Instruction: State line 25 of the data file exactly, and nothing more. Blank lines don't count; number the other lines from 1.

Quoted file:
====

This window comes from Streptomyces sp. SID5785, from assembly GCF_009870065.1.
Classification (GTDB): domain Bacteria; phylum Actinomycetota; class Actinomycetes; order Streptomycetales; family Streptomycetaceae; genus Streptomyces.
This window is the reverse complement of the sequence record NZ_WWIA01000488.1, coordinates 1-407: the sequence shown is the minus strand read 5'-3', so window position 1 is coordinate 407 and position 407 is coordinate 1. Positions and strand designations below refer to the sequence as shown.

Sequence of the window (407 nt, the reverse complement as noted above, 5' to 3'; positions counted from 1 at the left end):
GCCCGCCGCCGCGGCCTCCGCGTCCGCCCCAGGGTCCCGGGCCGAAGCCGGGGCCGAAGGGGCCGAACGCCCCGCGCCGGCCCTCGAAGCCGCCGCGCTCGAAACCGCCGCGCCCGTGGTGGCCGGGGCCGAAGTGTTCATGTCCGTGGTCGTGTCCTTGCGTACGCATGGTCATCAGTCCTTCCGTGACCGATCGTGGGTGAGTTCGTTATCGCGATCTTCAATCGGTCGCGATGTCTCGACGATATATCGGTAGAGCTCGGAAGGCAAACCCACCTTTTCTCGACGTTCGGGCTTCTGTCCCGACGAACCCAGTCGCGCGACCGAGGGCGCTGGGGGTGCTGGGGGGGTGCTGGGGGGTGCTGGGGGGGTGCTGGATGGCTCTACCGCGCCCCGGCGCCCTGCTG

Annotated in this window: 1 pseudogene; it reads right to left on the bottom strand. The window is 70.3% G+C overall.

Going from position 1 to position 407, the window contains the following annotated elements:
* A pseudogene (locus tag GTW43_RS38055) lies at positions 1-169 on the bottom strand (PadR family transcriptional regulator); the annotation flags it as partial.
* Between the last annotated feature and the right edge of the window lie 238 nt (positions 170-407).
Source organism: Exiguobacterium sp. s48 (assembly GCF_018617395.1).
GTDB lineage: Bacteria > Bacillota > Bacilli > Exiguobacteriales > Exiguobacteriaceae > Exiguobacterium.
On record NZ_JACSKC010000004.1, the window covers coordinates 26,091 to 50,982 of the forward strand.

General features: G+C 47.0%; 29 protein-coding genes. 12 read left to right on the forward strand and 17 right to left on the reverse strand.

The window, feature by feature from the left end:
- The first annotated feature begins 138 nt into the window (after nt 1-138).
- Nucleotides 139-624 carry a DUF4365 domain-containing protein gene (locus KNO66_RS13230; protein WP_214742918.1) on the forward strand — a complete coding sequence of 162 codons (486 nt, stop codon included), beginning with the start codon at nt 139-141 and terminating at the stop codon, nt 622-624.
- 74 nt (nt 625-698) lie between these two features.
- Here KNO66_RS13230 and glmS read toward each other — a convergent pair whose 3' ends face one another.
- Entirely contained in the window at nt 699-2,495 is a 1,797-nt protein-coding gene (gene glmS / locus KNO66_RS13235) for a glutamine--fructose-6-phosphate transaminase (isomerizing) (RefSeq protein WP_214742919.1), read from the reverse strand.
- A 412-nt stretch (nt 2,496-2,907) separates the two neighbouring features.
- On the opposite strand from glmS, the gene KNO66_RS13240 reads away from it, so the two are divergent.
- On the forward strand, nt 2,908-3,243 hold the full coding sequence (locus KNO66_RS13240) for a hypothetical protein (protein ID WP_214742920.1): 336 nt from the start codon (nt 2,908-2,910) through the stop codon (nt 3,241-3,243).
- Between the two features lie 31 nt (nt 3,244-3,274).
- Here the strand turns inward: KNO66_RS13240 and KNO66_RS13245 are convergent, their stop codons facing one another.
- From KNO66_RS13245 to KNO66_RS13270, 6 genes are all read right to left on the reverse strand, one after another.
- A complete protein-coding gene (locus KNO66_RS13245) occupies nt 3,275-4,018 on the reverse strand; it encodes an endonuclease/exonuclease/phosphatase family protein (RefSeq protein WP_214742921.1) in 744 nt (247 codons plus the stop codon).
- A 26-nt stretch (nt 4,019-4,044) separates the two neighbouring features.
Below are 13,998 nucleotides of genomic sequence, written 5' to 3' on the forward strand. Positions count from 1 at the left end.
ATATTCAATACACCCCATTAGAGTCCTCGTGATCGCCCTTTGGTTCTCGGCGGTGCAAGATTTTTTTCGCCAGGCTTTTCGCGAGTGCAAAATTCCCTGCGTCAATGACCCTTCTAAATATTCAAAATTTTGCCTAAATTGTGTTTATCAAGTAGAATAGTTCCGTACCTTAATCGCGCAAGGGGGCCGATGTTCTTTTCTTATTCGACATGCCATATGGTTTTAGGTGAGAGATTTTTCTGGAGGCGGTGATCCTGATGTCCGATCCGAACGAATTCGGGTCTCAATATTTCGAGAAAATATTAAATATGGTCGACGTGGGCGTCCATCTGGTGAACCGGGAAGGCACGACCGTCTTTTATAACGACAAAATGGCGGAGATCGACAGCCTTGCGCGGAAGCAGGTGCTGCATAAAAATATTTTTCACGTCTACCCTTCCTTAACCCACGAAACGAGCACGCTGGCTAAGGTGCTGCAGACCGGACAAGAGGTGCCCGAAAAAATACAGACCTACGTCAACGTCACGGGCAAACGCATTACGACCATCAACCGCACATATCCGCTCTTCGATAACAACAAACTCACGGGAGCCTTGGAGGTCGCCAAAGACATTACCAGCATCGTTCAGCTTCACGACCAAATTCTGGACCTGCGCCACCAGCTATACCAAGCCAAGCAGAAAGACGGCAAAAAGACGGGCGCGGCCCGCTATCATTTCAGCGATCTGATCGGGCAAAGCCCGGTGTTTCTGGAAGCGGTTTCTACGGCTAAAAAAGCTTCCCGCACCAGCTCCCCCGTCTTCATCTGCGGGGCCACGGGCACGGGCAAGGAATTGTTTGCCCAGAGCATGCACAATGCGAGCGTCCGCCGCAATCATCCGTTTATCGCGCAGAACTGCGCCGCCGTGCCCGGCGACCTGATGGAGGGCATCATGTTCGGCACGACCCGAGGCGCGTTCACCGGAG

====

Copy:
- From KNO66_RS13245 to KNO66_RS13270, 6 genes are all read right to left on the reverse strand, one after another.